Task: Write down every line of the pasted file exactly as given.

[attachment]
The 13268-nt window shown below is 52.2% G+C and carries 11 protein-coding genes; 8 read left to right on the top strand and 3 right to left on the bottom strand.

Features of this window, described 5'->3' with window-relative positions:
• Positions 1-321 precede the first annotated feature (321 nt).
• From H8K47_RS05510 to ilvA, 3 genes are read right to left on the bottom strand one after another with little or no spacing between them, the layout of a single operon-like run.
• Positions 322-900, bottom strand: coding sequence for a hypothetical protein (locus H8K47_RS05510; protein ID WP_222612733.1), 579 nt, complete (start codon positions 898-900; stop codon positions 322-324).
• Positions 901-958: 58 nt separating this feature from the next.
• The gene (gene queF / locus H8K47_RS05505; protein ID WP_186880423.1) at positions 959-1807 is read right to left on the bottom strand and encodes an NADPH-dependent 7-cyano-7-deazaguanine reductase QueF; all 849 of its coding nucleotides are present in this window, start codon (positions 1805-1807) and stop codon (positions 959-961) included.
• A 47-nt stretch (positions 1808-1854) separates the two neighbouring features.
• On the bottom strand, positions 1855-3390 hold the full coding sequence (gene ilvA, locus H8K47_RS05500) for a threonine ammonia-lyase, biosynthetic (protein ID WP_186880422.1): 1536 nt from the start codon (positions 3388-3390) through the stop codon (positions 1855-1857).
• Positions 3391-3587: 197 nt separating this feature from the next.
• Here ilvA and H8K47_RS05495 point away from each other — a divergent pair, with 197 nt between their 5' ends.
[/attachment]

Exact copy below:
The 13268-nt window shown below is 52.2% G+C and carries 11 protein-coding genes; 8 read left to right on the top strand and 3 right to left on the bottom strand.

Features of this window, described 5'->3' with window-relative positions:
• Positions 1-321 precede the first annotated feature (321 nt).
• From H8K47_RS05510 to ilvA, 3 genes are read right to left on the bottom strand one after another with little or no spacing between them, the layout of a single operon-like run.
• Positions 322-900, bottom strand: coding sequence for a hypothetical protein (locus H8K47_RS05510; protein ID WP_222612733.1), 579 nt, complete (start codon positions 898-900; stop codon positions 322-324).
• Positions 901-958: 58 nt separating this feature from the next.
• The gene (gene queF / locus H8K47_RS05505; protein ID WP_186880423.1) at positions 959-1807 is read right to left on the bottom strand and encodes an NADPH-dependent 7-cyano-7-deazaguanine reductase QueF; all 849 of its coding nucleotides are present in this window, start codon (positions 1805-1807) and stop codon (positions 959-961) included.
• A 47-nt stretch (positions 1808-1854) separates the two neighbouring features.
• On the bottom strand, positions 1855-3390 hold the full coding sequence (gene ilvA, locus H8K47_RS05500) for a threonine ammonia-lyase, biosynthetic (protein ID WP_186880422.1): 1536 nt from the start codon (positions 3388-3390) through the stop codon (positions 1855-1857).
• Positions 3391-3587: 197 nt separating this feature from the next.
• Here ilvA and H8K47_RS05495 point away from each other — a divergent pair, with 197 nt between their 5' ends.